Pinguicula means “little greasy one” in Latin and is a reference to their distinctly buttery or greasy feel. Butterworts are found throughout the northern hemisphere from Siberia to North America and also grow southwards into Central and South America. Mexico is home to the widest variety, where dozens of new species have been discovered in the last twenty years.

Butterworts are small herbaceous plants that produce rosettes of usually flat leaves, often with upturned margins. The leaf surface is covered in minute, sticky hairs that catch small prey like gnats, fruit flies and springtails. Sessile glands secrete a liquid of enzymes and acids that rapidly overcome and dissolve the prey. This mineral-rich soup is then absorbed by the plant. Butterworts from cold winter climates hibernate as small buds. Species from Mexico turn into non-carnivorous succulent plants during the subtropical winter dry season.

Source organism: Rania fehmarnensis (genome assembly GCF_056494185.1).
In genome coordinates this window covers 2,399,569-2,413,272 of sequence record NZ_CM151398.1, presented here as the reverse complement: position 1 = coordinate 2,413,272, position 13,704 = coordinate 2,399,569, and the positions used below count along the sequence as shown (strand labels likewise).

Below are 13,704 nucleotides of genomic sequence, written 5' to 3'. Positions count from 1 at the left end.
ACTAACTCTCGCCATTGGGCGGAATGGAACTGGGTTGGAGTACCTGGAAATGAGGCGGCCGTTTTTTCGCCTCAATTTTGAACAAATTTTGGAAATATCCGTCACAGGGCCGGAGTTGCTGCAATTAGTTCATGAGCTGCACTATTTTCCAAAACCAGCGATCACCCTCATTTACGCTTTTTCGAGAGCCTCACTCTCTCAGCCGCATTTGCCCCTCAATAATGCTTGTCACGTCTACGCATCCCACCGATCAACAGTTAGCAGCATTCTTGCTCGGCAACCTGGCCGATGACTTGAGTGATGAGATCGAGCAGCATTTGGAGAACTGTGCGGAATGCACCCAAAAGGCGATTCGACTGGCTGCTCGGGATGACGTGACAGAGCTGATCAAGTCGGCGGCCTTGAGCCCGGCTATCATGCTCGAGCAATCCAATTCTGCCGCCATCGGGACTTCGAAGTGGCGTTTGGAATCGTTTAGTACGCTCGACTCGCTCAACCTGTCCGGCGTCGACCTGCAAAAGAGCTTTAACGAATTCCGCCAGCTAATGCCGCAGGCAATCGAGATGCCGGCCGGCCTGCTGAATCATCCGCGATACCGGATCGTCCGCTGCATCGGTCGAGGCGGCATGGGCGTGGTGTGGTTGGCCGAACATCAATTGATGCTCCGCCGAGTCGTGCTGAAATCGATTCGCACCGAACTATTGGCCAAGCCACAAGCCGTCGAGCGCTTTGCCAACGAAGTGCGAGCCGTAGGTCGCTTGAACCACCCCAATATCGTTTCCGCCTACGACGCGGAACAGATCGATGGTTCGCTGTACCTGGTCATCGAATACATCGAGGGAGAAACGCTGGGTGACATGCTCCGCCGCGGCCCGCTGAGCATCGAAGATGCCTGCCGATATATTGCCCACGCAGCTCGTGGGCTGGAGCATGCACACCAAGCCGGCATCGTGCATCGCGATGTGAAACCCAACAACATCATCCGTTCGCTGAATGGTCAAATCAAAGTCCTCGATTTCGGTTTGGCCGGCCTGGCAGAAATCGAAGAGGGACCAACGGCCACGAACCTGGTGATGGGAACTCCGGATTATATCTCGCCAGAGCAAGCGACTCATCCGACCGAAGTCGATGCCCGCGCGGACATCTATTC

Butterworts are most famous for their beautiful, often long-lasting flowers, which are hummingbird pollinated in the wild.

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